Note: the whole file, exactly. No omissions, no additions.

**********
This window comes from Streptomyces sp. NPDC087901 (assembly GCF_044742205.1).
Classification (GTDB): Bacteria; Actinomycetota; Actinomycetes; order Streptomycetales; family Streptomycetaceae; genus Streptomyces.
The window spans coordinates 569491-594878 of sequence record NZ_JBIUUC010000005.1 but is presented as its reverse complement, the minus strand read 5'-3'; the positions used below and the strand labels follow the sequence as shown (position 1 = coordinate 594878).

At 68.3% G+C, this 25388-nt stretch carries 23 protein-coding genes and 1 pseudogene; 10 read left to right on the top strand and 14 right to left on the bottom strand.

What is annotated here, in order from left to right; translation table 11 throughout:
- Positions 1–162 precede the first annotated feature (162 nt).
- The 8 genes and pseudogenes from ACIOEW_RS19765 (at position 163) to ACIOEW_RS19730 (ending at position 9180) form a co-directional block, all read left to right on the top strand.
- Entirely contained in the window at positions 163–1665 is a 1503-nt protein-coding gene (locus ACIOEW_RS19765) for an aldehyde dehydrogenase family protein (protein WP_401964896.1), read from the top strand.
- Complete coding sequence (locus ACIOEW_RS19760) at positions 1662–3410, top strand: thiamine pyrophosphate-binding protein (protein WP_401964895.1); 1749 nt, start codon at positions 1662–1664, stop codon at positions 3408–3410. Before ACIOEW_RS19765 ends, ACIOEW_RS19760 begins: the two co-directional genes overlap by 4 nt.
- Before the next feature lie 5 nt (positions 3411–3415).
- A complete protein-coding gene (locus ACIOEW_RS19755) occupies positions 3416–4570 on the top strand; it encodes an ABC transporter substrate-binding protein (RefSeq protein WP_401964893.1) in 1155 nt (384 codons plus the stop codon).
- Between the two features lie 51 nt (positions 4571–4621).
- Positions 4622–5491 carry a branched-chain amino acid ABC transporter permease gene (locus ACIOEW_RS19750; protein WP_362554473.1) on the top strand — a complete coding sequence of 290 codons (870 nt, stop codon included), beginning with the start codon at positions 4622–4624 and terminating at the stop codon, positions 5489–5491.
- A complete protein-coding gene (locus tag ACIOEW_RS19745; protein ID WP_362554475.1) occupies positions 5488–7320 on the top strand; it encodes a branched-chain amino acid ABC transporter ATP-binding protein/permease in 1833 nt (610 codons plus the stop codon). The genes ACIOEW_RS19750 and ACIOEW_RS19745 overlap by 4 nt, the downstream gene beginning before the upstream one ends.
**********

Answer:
This window comes from Streptomyces sp. NPDC087901 (assembly GCF_044742205.1).
Classification (GTDB): Bacteria; Actinomycetota; Actinomycetes; order Streptomycetales; family Streptomycetaceae; genus Streptomyces.
The window spans coordinates 569491-594878 of sequence record NZ_JBIUUC010000005.1 but is presented as its reverse complement, the minus strand read 5'-3'; the positions used below and the strand labels follow the sequence as shown (position 1 = coordinate 594878).

At 68.3% G+C, this 25388-nt stretch carries 23 protein-coding genes and 1 pseudogene; 10 read left to right on the top strand and 14 right to left on the bottom strand.

What is annotated here, in order from left to right; translation table 11 throughout:
- Positions 1–162 precede the first annotated feature (162 nt).
- The 8 genes and pseudogenes from ACIOEW_RS19765 (at position 163) to ACIOEW_RS19730 (ending at position 9180) form a co-directional block, all read left to right on the top strand.
- Entirely contained in the window at positions 163–1665 is a 1503-nt protein-coding gene (locus ACIOEW_RS19765) for an aldehyde dehydrogenase family protein (protein WP_401964896.1), read from the top strand.
- Complete coding sequence (locus ACIOEW_RS19760) at positions 1662–3410, top strand: thiamine pyrophosphate-binding protein (protein WP_401964895.1); 1749 nt, start codon at positions 1662–1664, stop codon at positions 3408–3410. Before ACIOEW_RS19765 ends, ACIOEW_RS19760 begins: the two co-directional genes overlap by 4 nt.
- Before the next feature lie 5 nt (positions 3411–3415).
- A complete protein-coding gene (locus ACIOEW_RS19755) occupies positions 3416–4570 on the top strand; it encodes an ABC transporter substrate-binding protein (RefSeq protein WP_401964893.1) in 1155 nt (384 codons plus the stop codon).
- Between the two features lie 51 nt (positions 4571–4621).
- Positions 4622–5491 carry a branched-chain amino acid ABC transporter permease gene (locus ACIOEW_RS19750; protein WP_362554473.1) on the top strand — a complete coding sequence of 290 codons (870 nt, stop codon included), beginning with the start codon at positions 4622–4624 and terminating at the stop codon, positions 5489–5491.
- A complete protein-coding gene (locus tag ACIOEW_RS19745; protein ID WP_362554475.1) occupies positions 5488–7320 on the top strand; it encodes a branched-chain amino acid ABC transporter ATP-binding protein/permease in 1833 nt (610 codons plus the stop codon). The genes ACIOEW_RS19750 and ACIOEW_RS19745 overlap by 4 nt, the downstream gene beginning before the upstream one ends.